I'm glad that you are enjoying the discussion. It wasn't my intent to offend anyone.
I didn't confirm the nonsense. Shrinking the picture simply makes it's details imperceptible to you. If you can't see a bacteria, it doesn't mean that there are none. In case with a magic shrinking machine, the details are made smaller so you can still see them by shrinking yourself or maybe using a microscope. However, when you shrink the image on your screen or print a thumbnail, you are just losing the information. Just like for a half-blind person all your images can look same "sharp" or same "blurry". In fact, for him, sharp and blur looks the same. CoC is about perception. DoF is not, it is about information, same as photography. Once the light of an optical image hits the sensor, it is gone, all that's left is the information gathered by the electronics. If you shoot a picture that has nothing in focus, it doesn't matter to what resolution you downsize it, no new information will occur (except the false one). You can manipulate the image in any way you want, but in relativity to reality DoF won't change a bit. If photography is just a form of art for you and perception is the only thing that matters, then perhaps you are not even trying to understand what I'm talking about.
Well by your standard, in reality there is nothing really 'in focus'. The focus 'plane' is a hypothetical thing that has zero thickness. Also on the 'true' focus plane every light point has diameter of 0. Anything in front, or behind this zero thickness hypothetical plane is deemed out of focus because they have a CoC > absolute 0.
The sensor sees something in focus not because they are in focus, but simply because the CoC is smaller than sensor's pixel could distinguish. So what you say? That the image the sensor captures is the real world? It is not.
If above assumption is correct, then take an example, if I shoot a photo with a 320x240 pixel FF sensor, what is my DoF? Even my lens gives a blurry mess I would still get a 320x240 photo that is sharp at pixel level. Does this represent the 'reality'?
The thing is, reality is far weirder than you can ever imaging. We are in a photographic forum, so yes, photography is just a form of art for me and perception is the only thing that matters. I learn from my output photos and prints so I can control my equipment to get the result I want.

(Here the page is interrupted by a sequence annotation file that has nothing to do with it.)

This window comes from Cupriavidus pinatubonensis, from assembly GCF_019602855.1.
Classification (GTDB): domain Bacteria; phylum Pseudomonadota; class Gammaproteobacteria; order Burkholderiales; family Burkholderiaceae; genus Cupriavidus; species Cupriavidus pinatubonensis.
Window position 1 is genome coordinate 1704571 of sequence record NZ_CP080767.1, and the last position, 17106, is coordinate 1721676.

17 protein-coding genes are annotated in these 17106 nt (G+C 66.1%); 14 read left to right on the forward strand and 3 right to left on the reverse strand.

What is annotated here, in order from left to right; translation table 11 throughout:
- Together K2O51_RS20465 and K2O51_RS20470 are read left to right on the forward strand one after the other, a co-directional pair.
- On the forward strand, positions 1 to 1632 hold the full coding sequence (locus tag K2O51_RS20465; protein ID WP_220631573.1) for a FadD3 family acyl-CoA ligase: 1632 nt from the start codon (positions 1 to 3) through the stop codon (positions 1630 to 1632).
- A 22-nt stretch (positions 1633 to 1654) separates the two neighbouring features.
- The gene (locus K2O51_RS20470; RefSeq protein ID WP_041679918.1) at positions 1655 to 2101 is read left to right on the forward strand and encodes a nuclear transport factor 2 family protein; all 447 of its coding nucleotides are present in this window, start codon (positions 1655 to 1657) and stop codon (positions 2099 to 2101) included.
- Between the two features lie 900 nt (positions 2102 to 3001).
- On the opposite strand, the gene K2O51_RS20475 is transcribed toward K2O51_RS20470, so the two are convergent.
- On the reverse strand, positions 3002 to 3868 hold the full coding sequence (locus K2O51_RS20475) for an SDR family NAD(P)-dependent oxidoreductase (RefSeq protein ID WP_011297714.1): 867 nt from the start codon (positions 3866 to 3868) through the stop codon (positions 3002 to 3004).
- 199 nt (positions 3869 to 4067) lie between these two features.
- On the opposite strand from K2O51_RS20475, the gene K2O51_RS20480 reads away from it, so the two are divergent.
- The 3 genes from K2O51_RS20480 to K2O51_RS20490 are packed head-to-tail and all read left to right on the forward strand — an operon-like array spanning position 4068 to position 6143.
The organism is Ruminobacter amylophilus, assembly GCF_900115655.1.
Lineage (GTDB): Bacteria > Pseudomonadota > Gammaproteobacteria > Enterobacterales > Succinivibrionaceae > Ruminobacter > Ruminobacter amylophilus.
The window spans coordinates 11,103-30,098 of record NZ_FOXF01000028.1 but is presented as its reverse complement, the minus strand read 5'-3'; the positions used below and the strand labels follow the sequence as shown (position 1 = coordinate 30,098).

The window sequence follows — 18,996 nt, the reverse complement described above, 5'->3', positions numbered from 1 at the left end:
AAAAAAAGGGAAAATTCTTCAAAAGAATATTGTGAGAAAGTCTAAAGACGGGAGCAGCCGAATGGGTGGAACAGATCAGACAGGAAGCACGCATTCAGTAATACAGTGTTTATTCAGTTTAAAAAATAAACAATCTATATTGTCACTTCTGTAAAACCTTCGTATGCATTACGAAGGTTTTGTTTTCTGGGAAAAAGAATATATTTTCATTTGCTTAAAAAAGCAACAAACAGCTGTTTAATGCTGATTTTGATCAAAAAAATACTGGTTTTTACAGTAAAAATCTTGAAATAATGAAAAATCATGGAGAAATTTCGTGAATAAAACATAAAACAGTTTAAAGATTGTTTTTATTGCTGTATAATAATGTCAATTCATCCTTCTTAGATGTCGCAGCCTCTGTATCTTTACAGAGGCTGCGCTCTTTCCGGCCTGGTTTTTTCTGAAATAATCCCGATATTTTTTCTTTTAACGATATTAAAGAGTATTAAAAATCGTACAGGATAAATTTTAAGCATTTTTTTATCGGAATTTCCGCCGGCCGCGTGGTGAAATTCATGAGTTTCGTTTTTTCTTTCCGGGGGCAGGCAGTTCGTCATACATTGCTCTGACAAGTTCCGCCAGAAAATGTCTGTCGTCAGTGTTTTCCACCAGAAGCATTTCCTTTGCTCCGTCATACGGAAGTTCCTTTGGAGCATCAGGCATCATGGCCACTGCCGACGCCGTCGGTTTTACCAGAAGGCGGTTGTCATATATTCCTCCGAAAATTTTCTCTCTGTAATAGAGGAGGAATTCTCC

Then we leave the underlying physical, electricial or philosophical discussions for some one else or somewhere else.
No. In reality there is nothing that is a 0. Zero is not a thing, zero is just a tool in mathematics. Every point has dimensions and it can be represented as an image of at least 1 pixel. When you are viewing ~18mp image on a ~2mp screen, then 1 dot (color) on the screen represents a group of 9 pixels of the image. Sensor does not capture the real world. The projection of an optical image on the sensor is limited by all kinds of information manipulation by the lens (diffraction, aberrations, vignetting, coma, color tint, distortion, flares and CoC). If the 9 combined pixels carry enough information to represent 1 real world dot, then it will be sharp. If not, then it will be blur (or noise). At 1:1 (100%) it is similar, but with much more false color and noise. If you shrank the blur into oblivion and got some kind of real world information, then it only means that you've destroyed all the rest and the whole blurriness carried only this little.
The sensor and electronics "sees" nothing in focus, just color and contrast of the neighboring pixels.320x240 pixel FF sensor cannot mimic human vision. There are artificial eye implants that allow blind people to see the world in just a few hundred pixels and trust me, it's nothing like the real thing. It's a blurry mess and they can only see a letter or a digit in close-up.